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From 7-14 June the Olympic torch passed through Scotland. A “60 strong team of citizen journalists used this as a starting point to explore a deeper sense of identity in Scotland” – the Citizen Relay project.
As an exiled Scot I was moved by the pictures and gobbled up the Storifies from Gerry McG and Cameron King, but two months later I canna really be bovvered. Andy Miah puts the case for citizen journalism as an alternative to mainstream media, and it’s a great idea in principle, with the stress on participation and open content, but the word “stories” always makes me emit a sigh – just cut to the chase, I don’t want to be told a story…
Is citizen journalism and its cousin social reporting a new media form, a pool of data for others to plunder (perhaps via Storyful’s social media dashboard)? Or does it have standalone ‘value’?
- #citizenrelay: find out more | download the data | post-event report | mashups: the story data tells us | BBC Torch Relay site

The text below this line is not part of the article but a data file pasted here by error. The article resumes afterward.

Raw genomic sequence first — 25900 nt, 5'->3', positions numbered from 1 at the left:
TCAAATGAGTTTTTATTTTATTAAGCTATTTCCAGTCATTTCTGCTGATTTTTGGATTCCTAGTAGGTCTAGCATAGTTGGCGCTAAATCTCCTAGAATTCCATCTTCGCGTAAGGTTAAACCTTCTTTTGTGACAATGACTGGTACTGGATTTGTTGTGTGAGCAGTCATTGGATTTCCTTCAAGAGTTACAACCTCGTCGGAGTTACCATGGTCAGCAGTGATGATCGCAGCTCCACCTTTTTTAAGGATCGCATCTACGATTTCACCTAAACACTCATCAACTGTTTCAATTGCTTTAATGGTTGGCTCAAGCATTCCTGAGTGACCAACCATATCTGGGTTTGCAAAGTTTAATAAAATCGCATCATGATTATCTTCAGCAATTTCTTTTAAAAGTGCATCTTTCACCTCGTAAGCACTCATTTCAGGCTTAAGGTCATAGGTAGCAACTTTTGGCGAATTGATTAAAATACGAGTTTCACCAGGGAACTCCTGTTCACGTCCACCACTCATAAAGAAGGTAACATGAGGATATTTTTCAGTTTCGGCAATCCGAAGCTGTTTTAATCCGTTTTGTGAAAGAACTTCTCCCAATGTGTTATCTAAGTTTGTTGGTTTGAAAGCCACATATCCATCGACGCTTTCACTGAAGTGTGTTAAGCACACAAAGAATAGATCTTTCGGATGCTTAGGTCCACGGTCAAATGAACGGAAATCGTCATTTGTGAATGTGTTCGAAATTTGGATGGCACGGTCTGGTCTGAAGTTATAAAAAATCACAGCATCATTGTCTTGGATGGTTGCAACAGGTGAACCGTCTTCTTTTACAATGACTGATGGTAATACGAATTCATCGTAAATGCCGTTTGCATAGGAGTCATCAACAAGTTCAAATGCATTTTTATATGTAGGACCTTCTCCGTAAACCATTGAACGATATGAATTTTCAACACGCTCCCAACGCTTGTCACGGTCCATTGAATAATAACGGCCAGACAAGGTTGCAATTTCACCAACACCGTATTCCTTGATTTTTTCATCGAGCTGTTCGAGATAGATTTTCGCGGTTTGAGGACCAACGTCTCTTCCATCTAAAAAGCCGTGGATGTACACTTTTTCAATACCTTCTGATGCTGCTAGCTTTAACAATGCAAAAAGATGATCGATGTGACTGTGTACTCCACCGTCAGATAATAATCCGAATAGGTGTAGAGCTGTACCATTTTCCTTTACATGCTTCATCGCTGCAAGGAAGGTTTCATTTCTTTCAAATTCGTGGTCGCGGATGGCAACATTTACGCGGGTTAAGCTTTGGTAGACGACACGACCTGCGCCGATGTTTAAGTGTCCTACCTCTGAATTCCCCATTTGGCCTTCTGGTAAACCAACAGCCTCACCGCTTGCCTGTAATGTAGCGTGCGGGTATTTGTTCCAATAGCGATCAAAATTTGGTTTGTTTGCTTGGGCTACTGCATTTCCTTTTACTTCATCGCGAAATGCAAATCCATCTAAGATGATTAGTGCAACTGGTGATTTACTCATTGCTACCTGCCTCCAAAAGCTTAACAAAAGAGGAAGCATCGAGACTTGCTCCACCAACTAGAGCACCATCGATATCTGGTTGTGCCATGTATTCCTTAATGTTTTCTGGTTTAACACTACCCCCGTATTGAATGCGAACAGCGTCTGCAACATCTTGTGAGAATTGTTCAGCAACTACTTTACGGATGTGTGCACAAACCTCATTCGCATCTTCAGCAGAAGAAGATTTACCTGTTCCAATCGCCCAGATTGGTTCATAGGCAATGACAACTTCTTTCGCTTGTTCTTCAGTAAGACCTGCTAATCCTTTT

- more: #media2012 newswire | @TheGamesFamily and @GM_Stories (tweets from Gamesmakers) | #citizencurators and daily Storifys (project to capture life during #london2012)
- analysis: The Olympic movement’s new media revolution | Citizen journalism and the London 2012 Olympic Games (slides) | The regenerative potential and economic value of citizen journalism
Update, 15 August: just come across Cowbird, a ‘multi-media storytelling tool’, which enables new approaches to storytelling incorporating such things as roles, relationships, tags, timelines, dedications and characters (and seven types of story?). See the results in National Geographic’s Pine Ridge Community Storytelling Project and read Mediashift’s article about the project.